Jewish World Review Sept. 5, 2002 / 28 Elul, 5762
The Europols live the good life day and night: wine with lunch, champagne with dinner and posh pageants in between. Europe's capitals are the most relaxing places on earth, and the Europols have been relaxing there for years, while Washington supplies the military security.
Britain's Prime Minister Tony Blair is the exception, but his vow to stand by us in effecting a "regime change" in Baghdad is not surprising. British leaders have perceived the danger of threats from foreign brutes since Winston Churchill's forlorn warnings were validated by Hitler's invasion of Poland in 1939. Since then, there has not been a wimp living at Number 10 Downing Street, with one or two question marks.
Britain is not, of course, the lotus land that, say, France is. It does not have the soft breezes, the clear skies, the cafe society. For decades, the rest of Europe has existed in suspended animation. Tom Wolfe has suggested that the day will come when much of the Continent will be transformed into a giant theme park for American tourists interested in the quaint customs and manners of a distant time. The Europols could then charge admission to their press conferences and public appearances. Maybe American tourists could watch from behind see-through walls as Chancellor Gerhard Schroeder tucked into a meal fit for a Hapsburg.
During the entire Cold War, most of Europe's leaders were playing the role of Neville Chamberlain, admonishing America against its bellicosity. Even when Moscow sent troops into Hungary and Yugoslavia, most of the Europols were more apprehensive about Washington's "cowboy" reaction than about the communist guns pointed their way.
When President Ronald Reagan oversaw the final arms race that bankrupted the Soviet Union and won the Cold War, they perceived only recklessness on Washington's part.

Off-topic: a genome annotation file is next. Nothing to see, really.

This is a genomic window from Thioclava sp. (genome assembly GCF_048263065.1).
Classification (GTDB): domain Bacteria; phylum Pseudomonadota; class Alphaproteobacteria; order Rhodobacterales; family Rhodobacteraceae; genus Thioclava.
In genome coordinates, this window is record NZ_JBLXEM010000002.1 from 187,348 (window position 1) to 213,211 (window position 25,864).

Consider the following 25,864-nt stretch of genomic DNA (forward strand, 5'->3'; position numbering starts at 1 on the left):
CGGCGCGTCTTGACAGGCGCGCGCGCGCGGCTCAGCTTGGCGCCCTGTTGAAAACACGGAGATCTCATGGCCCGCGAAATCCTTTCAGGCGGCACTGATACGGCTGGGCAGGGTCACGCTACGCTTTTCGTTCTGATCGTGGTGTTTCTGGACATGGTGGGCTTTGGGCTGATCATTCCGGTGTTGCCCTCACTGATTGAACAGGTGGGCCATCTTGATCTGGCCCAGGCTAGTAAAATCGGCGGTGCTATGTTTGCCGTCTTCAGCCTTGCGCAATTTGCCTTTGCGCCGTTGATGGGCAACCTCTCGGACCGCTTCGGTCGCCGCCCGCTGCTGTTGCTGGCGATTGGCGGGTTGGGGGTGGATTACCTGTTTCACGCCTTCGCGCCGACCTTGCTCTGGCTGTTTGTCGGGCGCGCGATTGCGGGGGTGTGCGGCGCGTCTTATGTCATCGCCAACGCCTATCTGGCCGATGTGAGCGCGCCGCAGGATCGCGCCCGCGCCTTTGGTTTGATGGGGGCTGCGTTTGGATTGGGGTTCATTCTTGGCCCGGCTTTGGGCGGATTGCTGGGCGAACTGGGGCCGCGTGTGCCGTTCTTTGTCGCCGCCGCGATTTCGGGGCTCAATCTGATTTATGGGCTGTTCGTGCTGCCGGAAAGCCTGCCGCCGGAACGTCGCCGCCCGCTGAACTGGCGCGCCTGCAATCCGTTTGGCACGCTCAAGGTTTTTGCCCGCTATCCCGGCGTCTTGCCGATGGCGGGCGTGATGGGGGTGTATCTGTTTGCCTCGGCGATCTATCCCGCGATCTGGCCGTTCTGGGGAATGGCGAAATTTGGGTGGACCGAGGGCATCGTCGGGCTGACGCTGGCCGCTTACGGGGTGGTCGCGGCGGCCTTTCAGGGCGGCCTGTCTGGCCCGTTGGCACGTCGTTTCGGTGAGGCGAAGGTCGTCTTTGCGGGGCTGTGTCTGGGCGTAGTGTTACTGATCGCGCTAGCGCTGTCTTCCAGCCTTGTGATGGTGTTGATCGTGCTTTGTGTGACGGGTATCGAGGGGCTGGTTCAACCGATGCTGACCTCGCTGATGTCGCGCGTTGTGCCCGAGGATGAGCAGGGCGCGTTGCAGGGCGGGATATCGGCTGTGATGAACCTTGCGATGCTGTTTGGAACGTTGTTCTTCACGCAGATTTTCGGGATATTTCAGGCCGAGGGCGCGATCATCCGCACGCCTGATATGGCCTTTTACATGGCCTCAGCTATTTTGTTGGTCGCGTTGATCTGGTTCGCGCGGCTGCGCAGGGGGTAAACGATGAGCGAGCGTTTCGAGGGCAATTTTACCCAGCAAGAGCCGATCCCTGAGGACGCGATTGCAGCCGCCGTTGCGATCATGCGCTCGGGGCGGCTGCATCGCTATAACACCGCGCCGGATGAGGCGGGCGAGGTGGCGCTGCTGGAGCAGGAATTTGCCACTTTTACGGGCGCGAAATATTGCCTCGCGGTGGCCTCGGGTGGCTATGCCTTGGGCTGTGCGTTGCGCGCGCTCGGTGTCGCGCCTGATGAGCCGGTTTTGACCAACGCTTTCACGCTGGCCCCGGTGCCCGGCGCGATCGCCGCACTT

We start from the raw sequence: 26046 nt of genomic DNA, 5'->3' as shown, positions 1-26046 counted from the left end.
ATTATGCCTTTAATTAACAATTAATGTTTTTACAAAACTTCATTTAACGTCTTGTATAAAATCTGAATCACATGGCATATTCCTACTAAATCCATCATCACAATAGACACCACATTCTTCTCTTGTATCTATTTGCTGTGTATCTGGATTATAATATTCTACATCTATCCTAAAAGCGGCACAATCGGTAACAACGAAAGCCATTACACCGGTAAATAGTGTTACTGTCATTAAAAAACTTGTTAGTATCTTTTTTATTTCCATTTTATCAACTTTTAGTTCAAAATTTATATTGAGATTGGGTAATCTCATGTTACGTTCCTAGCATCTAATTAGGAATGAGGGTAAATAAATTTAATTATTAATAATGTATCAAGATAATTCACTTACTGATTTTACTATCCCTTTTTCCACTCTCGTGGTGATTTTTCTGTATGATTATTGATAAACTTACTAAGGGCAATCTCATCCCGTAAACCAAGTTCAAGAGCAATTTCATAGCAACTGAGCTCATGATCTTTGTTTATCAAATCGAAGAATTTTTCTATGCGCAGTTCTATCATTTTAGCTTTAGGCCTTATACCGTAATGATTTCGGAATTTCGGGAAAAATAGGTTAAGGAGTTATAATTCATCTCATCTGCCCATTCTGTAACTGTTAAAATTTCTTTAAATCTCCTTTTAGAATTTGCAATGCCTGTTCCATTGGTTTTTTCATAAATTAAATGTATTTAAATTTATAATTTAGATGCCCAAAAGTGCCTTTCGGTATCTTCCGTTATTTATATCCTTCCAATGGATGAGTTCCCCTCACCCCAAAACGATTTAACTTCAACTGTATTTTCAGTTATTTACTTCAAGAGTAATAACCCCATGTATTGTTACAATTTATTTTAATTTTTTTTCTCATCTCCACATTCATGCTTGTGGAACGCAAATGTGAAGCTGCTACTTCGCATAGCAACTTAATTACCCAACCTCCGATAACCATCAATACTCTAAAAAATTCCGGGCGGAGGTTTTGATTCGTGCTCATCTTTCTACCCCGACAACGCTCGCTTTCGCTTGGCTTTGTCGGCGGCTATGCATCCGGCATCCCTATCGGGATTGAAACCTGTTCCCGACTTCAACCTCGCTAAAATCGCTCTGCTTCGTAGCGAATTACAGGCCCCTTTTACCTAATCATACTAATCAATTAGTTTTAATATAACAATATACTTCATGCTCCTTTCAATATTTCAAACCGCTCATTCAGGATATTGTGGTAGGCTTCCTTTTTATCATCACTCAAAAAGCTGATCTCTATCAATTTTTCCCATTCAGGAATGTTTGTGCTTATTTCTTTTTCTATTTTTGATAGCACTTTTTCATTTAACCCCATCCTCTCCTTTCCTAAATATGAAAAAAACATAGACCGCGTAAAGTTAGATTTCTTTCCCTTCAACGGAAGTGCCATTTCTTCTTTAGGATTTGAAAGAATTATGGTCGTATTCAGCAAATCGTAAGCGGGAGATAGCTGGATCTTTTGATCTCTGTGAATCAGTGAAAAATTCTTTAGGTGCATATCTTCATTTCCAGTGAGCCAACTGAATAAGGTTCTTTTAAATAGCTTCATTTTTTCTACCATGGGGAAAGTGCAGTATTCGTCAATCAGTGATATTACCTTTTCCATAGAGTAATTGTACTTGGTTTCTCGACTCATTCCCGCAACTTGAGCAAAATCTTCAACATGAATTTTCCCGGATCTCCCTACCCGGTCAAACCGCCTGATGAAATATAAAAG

Just a year or so ago, when President George W. Bush announced his plan to proceed with development of a defense system against incoming missiles, the Europols expressed dismay that such an urgently needed system might drive the Russians to undertake a new Cold War. The Russians' annual military budget hovers at around $7 billion dollars. Ours is in the neighborhood of $390 billion dollars. Needless to say, the Russians took the president's decision with equanimity.
The Europols will fasten upon any excuse to avoid following the only logical course toward Iraq, knocking out Saddam. They like their comforts and cannot imagine what Prime Minister Blair adumbrated this week -- to wit, hijacked airplanes crashing into downtown Berlin, Paris and London. The Europols' complacency probably explains why the Bush administration has yet to announce that Osama bin Laden is a corpse. The revelation would but give Europe another excuse for inaction on Iraq.
I have been arguing for months that the worms of Tora Bora are treating the Rev. bin Laden as a crepe suzette, and it is heartening to see my case gain support. The case was first made by the Arabist Mark Steyn in London's Spectator. The gist of his case has been that the Islamic blabbermouth could not possibly remain silent for all these months. Moreover, with a $25 million dollar price on his head and his army in retreat, even his mother might turn him in.
In July, the FBI's chief counterterrorism expert joined our side, expressing his belief that the bearded cadaver was indeed a cadaver. Now it has been reported in The New York Times that commanders in our Special Operations units careening around dusty Afghanistan in pursuit of bin Laden are of the opinion "he died in a bombing raid on one of several caves that had been a target because American intelligence officials believed they housed Qaeda leaders." The caves were in Tora Bora, and the raids took place in December. I rest my case. Bon appetit to the worms.
I suppose there are two reasons for the administration to refrain from reporting bin Laden dead. The first is as aforementioned, the Europeans leaders would conclude that the war on terrorism was won, pat themselves on the back for another splendid victory against tyranny and get on with the good life. The other reason is that the European leaders might pronounce his death a human rights tragedy, rise up in indignation against American militarism and get on with the good life. Either way Europe will remain inert.
It is up to us and to the Brits to end Saddam's nuclear, biological and chemical threat, and to remind other tyrants in his neighborhood that those who want war will get it.
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